QSA is an anti-poverty charity which provides practical support to people living on low incomes in London and around the UK to help them address issues affecting their lives, and which uses frontline knowledge to speak up about systemic issues and work towards social justice. We are guided by Quaker values of equality and justice; truthfulness in how we speak to power; and simplicity in how we provide services and communicate about them. We follow a relationship-centred approach, meaning that we strive to create a culture in which all relationships are nurtured and all voices are heard.
Why are equity, diversity and inclusion important to QSA?
Equity is important to QSA because we understand that UK society does not provide a level playing field for everyone. People’s life chances are affected by racism, sexism and other forms of prejudice, as well as an entrenched class system.
Diversity is important to QSA because we recognise that people’s diverse backgrounds and identities provide a breadth of experience and perspective which are vital to enabling an organisation to make sound decisions, and to be perceptive and effective. Given QSA’s mission, having lived experience of poverty at the centre of the organisation is particularly important.
Inclusion is important to QSA because we want people of all backgrounds and identities to feel welcomed into QSA and able to bring their authentic selves – whether as participants in our services or as staff, volunteers, partners, supporters or fundraisers.
QSA is in the process of developing an action plan to improve our attentiveness to equity, diversity and inclusion (EDI).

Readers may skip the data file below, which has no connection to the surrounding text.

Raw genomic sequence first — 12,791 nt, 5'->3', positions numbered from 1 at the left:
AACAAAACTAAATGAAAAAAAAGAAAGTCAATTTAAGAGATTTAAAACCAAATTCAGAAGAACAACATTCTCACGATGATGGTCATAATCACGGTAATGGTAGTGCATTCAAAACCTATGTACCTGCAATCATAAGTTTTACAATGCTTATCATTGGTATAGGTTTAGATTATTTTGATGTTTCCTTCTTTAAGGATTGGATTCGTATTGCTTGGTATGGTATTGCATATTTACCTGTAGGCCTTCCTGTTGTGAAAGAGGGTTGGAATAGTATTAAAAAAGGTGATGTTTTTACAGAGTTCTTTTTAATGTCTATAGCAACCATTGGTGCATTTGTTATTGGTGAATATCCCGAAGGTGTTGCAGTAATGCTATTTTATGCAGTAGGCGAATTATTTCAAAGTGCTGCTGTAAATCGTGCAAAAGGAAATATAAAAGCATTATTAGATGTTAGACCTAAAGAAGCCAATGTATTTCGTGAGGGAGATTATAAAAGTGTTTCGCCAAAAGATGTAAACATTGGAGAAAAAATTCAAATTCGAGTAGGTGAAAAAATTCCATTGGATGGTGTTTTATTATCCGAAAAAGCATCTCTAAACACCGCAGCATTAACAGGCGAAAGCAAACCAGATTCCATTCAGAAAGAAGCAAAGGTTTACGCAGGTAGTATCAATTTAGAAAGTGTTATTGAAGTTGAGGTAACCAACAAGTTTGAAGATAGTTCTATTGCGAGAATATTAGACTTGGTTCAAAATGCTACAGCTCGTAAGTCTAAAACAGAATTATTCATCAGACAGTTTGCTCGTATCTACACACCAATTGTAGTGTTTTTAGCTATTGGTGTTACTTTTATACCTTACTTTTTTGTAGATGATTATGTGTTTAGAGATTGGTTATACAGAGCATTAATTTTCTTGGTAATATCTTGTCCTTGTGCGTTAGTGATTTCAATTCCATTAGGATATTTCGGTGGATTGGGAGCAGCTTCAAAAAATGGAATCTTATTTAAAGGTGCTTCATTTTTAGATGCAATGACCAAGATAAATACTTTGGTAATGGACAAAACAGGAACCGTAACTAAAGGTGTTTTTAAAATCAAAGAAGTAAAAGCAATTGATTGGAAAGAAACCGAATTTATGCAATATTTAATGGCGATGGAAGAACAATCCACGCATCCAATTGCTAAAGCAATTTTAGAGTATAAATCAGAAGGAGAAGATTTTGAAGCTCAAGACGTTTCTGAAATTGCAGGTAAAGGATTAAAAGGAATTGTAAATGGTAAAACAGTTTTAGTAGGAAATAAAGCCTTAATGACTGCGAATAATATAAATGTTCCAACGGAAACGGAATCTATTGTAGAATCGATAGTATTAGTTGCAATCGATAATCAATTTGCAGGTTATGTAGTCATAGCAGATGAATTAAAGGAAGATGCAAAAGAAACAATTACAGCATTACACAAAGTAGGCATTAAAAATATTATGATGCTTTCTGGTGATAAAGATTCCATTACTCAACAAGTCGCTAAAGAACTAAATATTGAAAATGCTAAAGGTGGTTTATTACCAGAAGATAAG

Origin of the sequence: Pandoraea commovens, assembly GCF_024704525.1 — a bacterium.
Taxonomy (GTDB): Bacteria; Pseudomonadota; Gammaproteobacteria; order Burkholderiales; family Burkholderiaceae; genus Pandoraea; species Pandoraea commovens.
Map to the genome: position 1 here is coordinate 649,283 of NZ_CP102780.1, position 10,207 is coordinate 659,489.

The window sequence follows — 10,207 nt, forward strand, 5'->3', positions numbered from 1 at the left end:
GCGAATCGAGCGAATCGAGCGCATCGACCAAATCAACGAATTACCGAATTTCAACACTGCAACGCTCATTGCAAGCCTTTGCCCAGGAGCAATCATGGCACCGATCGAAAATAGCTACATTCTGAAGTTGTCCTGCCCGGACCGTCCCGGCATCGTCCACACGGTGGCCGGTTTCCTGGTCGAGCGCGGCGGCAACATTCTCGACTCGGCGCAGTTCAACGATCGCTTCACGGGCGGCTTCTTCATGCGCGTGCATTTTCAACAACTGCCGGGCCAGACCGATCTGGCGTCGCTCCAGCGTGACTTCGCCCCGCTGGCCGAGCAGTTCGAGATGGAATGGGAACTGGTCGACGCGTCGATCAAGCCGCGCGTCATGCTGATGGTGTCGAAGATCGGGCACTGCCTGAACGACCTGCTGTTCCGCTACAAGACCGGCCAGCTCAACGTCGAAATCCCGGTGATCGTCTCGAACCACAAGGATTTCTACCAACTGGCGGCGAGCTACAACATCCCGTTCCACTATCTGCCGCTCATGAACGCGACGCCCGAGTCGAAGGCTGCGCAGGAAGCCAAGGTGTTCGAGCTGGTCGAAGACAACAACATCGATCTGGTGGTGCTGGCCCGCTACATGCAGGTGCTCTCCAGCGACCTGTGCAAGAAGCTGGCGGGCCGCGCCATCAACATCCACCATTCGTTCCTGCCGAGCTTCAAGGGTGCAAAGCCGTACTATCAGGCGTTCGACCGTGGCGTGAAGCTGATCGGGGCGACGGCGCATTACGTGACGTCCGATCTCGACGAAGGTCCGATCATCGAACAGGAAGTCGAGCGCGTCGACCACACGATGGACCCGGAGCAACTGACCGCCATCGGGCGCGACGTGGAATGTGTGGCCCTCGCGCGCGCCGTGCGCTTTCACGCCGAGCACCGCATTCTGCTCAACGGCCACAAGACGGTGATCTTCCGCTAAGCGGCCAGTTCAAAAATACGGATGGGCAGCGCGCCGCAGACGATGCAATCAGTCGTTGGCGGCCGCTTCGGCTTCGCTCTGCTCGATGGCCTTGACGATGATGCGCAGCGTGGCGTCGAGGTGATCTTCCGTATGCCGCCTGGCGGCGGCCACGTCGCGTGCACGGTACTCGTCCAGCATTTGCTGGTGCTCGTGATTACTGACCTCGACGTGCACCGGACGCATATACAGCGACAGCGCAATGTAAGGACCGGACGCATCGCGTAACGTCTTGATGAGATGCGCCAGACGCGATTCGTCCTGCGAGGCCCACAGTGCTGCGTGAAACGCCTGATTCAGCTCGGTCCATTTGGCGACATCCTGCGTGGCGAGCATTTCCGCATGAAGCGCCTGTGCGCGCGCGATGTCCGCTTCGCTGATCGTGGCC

What we have done so far
- During 2022 trustees and staff worked with an external specialist to explore issues of power, privilege and prejudice
- In May 2023 we invited all QSA staff, trustees and volunteers to participate in two confidential surveys to collect some baseline information
- The first survey asked people whether they identified as having lived experience of poverty (past or present); if they were black or from an ethnic minority background; and whether they had a disability or long-term health impairment – we compared the results with relevant benchmarks for the wider population of London / the UK
- The second survey asked people about how inclusive they feel QSA is for people who are from black and ethnic minority communities, those with disabilities or long term health conditions, and those with lived experience of poverty. There were also broader questions about how well QSA works towards its mission, fulfils its duty of care, respects different perspectives, and about its willingness to admit and learn from mistakes
- Some initial analysis of survey results has been done, and the next step is to convene a series of sessions with an open invite to all staff, trustees and volunteers who wish to participate, to look in more detail at the results, and agree specific actions, responsibility and timescales.
What will success look like?
Success won’t look like a checklist with things ticked off and then moved on from. Success will be a culture shift. It will be when EDI becomes a visible topic within QSA across all sorts of areas; from governance and leadership, to the delivery of our services, to how our staff and volunteers experience it. Our aim is for anyone who is involved with QSA to experience us as an organisation actively engaged in issues of inclusivity and committed to best practice.